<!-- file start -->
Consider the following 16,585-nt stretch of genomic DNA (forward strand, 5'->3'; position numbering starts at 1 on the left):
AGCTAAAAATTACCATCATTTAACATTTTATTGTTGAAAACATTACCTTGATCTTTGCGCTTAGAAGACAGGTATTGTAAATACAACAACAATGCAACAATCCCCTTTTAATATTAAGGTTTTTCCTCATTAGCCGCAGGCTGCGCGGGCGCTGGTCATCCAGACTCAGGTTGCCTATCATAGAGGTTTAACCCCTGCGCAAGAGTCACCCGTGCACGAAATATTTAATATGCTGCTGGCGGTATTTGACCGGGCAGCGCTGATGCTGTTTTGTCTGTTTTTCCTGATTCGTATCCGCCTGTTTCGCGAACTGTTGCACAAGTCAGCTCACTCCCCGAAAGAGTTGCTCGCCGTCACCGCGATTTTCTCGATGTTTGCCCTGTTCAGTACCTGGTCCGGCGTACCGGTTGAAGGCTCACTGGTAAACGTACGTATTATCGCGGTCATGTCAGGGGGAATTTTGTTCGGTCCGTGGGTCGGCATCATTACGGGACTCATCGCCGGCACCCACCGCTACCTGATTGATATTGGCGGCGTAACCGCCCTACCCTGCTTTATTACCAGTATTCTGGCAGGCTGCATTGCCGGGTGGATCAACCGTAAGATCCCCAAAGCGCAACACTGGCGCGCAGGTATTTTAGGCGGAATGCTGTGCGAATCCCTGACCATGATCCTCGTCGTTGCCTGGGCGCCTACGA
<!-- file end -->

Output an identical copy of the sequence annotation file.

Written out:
Consider the following 16,585-nt stretch of genomic DNA (forward strand, 5'->3'; position numbering starts at 1 on the left):
AGCTAAAAATTACCATCATTTAACATTTTATTGTTGAAAACATTACCTTGATCTTTGCGCTTAGAAGACAGGTATTGTAAATACAACAACAATGCAACAATCCCCTTTTAATATTAAGGTTTTTCCTCATTAGCCGCAGGCTGCGCGGGCGCTGGTCATCCAGACTCAGGTTGCCTATCATAGAGGTTTAACCCCTGCGCAAGAGTCACCCGTGCACGAAATATTTAATATGCTGCTGGCGGTATTTGACCGGGCAGCGCTGATGCTGTTTTGTCTGTTTTTCCTGATTCGTATCCGCCTGTTTCGCGAACTGTTGCACAAGTCAGCTCACTCCCCGAAAGAGTTGCTCGCCGTCACCGCGATTTTCTCGATGTTTGCCCTGTTCAGTACCTGGTCCGGCGTACCGGTTGAAGGCTCACTGGTAAACGTACGTATTATCGCGGTCATGTCAGGGGGAATTTTGTTCGGTCCGTGGGTCGGCATCATTACGGGACTCATCGCCGGCACCCACCGCTACCTGATTGATATTGGCGGCGTAACCGCCCTACCCTGCTTTATTACCAGTATTCTGGCAGGCTGCATTGCCGGGTGGATCAACCGTAAGATCCCCAAAGCGCAACACTGGCGCGCAGGTATTTTAGGCGGAATGCTGTGCGAATCCCTGACCATGATCCTCGTCGTTGCCTGGGCGCCTACGA